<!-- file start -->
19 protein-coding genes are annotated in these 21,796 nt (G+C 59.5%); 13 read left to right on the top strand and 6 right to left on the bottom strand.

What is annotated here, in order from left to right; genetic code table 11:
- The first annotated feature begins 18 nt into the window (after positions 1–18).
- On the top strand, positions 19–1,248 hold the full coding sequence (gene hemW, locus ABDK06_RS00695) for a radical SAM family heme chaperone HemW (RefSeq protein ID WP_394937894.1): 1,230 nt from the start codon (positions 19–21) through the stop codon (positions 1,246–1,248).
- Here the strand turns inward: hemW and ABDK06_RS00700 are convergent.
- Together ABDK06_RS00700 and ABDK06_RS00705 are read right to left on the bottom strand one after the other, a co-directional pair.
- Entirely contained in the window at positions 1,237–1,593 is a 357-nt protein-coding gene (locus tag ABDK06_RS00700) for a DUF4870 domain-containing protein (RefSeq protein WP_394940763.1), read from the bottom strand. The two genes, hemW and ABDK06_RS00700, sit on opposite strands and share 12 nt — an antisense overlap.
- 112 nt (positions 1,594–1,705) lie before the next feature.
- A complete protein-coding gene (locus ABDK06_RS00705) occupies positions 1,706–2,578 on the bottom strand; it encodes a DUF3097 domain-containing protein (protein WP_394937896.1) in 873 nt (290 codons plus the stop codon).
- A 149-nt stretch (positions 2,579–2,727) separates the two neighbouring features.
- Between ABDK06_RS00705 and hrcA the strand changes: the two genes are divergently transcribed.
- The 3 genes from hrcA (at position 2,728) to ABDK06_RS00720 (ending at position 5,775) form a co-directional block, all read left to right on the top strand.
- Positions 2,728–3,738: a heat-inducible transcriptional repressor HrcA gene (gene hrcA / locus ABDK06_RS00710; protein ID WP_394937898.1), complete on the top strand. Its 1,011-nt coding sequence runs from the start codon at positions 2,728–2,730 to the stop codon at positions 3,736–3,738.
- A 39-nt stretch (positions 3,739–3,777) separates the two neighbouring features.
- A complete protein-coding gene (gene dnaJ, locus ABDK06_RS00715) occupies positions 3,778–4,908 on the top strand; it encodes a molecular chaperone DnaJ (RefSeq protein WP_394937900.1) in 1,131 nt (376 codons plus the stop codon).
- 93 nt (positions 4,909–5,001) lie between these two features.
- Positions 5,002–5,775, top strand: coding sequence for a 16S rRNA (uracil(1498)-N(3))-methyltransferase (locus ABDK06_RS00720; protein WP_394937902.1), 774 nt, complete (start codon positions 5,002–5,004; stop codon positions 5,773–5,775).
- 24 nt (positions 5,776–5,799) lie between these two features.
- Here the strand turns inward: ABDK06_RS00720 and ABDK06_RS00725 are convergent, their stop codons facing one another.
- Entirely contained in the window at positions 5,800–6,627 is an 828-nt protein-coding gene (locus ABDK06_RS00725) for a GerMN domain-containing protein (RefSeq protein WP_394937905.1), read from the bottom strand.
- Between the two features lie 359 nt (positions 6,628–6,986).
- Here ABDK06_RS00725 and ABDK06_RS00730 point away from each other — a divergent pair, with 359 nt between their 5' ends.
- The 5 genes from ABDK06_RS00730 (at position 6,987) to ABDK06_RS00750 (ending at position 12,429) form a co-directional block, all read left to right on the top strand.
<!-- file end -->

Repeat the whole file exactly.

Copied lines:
19 protein-coding genes are annotated in these 21,796 nt (G+C 59.5%); 13 read left to right on the top strand and 6 right to left on the bottom strand.

What is annotated here, in order from left to right; genetic code table 11:
- The first annotated feature begins 18 nt into the window (after positions 1–18).
- On the top strand, positions 19–1,248 hold the full coding sequence (gene hemW, locus ABDK06_RS00695) for a radical SAM family heme chaperone HemW (RefSeq protein ID WP_394937894.1): 1,230 nt from the start codon (positions 19–21) through the stop codon (positions 1,246–1,248).
- Here the strand turns inward: hemW and ABDK06_RS00700 are convergent.
- Together ABDK06_RS00700 and ABDK06_RS00705 are read right to left on the bottom strand one after the other, a co-directional pair.
- Entirely contained in the window at positions 1,237–1,593 is a 357-nt protein-coding gene (locus tag ABDK06_RS00700) for a DUF4870 domain-containing protein (RefSeq protein WP_394940763.1), read from the bottom strand. The two genes, hemW and ABDK06_RS00700, sit on opposite strands and share 12 nt — an antisense overlap.
- 112 nt (positions 1,594–1,705) lie before the next feature.
- A complete protein-coding gene (locus ABDK06_RS00705) occupies positions 1,706–2,578 on the bottom strand; it encodes a DUF3097 domain-containing protein (protein WP_394937896.1) in 873 nt (290 codons plus the stop codon).
- A 149-nt stretch (positions 2,579–2,727) separates the two neighbouring features.
- Between ABDK06_RS00705 and hrcA the strand changes: the two genes are divergently transcribed.
- The 3 genes from hrcA (at position 2,728) to ABDK06_RS00720 (ending at position 5,775) form a co-directional block, all read left to right on the top strand.
- Positions 2,728–3,738: a heat-inducible transcriptional repressor HrcA gene (gene hrcA / locus ABDK06_RS00710; protein ID WP_394937898.1), complete on the top strand. Its 1,011-nt coding sequence runs from the start codon at positions 2,728–2,730 to the stop codon at positions 3,736–3,738.
- A 39-nt stretch (positions 3,739–3,777) separates the two neighbouring features.
- A complete protein-coding gene (gene dnaJ, locus ABDK06_RS00715) occupies positions 3,778–4,908 on the top strand; it encodes a molecular chaperone DnaJ (RefSeq protein WP_394937900.1) in 1,131 nt (376 codons plus the stop codon).
- 93 nt (positions 4,909–5,001) lie between these two features.
- Positions 5,002–5,775, top strand: coding sequence for a 16S rRNA (uracil(1498)-N(3))-methyltransferase (locus ABDK06_RS00720; protein WP_394937902.1), 774 nt, complete (start codon positions 5,002–5,004; stop codon positions 5,773–5,775).
- 24 nt (positions 5,776–5,799) lie between these two features.
- Here the strand turns inward: ABDK06_RS00720 and ABDK06_RS00725 are convergent, their stop codons facing one another.
- Entirely contained in the window at positions 5,800–6,627 is an 828-nt protein-coding gene (locus ABDK06_RS00725) for a GerMN domain-containing protein (RefSeq protein WP_394937905.1), read from the bottom strand.
- Between the two features lie 359 nt (positions 6,628–6,986).
- Here ABDK06_RS00725 and ABDK06_RS00730 point away from each other — a divergent pair, with 359 nt between their 5' ends.
- The 5 genes from ABDK06_RS00730 (at position 6,987) to ABDK06_RS00750 (ending at position 12,429) form a co-directional block, all read left to right on the top strand.